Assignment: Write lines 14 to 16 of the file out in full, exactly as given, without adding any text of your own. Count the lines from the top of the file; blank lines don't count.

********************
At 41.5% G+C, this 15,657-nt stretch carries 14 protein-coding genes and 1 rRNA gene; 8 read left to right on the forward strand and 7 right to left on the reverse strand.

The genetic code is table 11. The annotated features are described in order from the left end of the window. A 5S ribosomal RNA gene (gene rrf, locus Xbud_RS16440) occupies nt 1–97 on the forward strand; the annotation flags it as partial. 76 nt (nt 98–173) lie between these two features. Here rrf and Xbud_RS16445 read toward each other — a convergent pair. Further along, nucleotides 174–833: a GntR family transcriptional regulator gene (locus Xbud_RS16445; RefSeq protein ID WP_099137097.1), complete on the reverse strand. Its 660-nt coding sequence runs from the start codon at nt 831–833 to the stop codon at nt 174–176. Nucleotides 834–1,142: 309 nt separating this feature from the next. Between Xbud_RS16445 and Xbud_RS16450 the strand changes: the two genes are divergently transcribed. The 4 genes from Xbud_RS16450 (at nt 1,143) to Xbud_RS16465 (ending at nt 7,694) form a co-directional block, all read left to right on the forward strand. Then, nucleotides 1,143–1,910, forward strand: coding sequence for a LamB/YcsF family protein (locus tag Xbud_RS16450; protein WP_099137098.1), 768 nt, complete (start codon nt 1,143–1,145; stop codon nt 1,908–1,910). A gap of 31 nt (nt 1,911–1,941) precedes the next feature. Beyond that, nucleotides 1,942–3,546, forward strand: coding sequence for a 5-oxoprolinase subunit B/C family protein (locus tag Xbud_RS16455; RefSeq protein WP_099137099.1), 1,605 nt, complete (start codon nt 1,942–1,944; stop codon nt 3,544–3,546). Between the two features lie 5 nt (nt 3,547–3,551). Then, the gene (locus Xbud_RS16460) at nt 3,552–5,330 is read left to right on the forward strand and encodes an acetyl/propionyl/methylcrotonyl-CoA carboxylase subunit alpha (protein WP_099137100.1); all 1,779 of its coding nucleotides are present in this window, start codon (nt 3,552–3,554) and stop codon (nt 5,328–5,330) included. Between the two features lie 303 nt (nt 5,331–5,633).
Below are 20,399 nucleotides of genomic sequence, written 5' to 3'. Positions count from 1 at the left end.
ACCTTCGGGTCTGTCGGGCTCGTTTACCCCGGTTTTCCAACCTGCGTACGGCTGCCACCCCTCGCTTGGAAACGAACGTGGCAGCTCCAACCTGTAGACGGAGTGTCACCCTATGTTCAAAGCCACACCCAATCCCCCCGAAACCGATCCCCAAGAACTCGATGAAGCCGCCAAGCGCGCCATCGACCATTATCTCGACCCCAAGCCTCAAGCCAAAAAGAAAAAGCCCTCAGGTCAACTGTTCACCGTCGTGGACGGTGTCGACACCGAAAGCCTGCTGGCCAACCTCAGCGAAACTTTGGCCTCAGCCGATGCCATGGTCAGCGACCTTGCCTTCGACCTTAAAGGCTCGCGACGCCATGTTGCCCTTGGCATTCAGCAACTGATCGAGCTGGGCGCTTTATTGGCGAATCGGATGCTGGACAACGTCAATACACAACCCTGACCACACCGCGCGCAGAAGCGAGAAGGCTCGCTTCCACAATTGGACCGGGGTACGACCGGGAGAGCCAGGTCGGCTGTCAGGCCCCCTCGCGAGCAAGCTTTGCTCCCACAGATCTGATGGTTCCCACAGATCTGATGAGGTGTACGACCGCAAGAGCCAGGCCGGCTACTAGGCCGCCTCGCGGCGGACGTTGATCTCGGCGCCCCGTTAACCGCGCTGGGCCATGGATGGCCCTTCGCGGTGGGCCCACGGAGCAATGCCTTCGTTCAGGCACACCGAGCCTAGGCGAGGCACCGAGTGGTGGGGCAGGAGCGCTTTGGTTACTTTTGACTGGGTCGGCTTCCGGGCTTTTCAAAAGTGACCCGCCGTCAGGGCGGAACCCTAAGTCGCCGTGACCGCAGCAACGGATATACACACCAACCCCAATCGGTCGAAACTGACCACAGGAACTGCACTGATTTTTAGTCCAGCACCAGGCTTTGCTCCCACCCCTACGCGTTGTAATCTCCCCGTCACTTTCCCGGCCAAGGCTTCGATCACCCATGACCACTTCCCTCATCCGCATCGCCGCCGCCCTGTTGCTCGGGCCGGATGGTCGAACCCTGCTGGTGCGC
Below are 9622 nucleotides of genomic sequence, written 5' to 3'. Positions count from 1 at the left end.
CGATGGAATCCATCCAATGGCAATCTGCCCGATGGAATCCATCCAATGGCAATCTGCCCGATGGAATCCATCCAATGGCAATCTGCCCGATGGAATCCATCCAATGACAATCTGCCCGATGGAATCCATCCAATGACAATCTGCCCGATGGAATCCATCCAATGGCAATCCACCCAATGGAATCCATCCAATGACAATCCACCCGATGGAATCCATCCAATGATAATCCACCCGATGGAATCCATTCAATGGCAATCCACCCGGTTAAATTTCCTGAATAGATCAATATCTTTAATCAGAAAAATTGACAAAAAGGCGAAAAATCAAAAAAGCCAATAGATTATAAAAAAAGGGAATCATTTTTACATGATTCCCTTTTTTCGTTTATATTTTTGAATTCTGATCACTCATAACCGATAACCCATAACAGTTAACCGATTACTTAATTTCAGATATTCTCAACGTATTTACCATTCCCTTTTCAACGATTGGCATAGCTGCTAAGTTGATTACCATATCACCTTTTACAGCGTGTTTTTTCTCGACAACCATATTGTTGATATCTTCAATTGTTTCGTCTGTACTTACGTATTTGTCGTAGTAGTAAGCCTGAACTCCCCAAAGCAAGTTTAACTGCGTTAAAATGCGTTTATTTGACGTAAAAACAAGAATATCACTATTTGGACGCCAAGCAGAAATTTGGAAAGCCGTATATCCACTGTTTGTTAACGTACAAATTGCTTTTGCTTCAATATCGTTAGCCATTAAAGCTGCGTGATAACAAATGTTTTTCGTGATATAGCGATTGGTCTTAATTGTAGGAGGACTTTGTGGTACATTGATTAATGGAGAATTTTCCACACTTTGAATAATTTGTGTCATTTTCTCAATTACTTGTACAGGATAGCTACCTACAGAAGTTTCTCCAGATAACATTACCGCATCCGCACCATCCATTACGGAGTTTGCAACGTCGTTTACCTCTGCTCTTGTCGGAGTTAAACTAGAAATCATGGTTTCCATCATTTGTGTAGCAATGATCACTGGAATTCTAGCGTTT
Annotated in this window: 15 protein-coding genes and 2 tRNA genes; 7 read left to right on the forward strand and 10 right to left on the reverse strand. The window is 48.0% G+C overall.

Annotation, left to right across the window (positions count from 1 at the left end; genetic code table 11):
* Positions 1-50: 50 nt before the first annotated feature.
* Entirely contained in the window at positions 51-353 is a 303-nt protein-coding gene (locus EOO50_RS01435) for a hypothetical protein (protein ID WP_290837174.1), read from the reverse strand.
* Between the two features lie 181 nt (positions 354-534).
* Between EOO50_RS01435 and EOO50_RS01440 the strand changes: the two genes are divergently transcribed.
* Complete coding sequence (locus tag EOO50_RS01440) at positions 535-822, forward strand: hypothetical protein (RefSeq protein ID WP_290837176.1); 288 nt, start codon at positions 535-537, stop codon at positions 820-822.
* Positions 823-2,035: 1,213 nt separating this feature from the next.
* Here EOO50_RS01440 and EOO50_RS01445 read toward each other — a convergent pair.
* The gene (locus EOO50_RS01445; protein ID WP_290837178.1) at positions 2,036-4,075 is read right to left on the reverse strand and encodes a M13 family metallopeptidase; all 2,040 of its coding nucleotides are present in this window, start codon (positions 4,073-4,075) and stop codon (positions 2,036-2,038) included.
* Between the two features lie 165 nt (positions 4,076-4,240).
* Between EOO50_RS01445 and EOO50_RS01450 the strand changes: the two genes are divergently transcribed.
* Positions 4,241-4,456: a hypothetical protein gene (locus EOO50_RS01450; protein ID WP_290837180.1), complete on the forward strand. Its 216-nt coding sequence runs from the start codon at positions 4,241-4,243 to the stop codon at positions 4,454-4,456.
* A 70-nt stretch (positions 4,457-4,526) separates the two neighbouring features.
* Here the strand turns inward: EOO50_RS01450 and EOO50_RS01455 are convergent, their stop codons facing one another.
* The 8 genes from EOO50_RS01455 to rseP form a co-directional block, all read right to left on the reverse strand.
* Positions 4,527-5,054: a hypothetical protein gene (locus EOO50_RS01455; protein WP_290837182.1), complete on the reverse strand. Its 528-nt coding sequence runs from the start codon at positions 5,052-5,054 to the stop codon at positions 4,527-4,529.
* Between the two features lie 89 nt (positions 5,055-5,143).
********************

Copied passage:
* Positions 823-2,035: 1,213 nt separating this feature from the next.
* Here EOO50_RS01440 and EOO50_RS01445 read toward each other — a convergent pair.
* The gene (locus EOO50_RS01445; protein ID WP_290837178.1) at positions 2,036-4,075 is read right to left on the reverse strand and encodes a M13 family metallopeptidase; all 2,040 of its coding nucleotides are present in this window, start codon (positions 4,073-4,075) and stop codon (positions 2,036-2,038) included.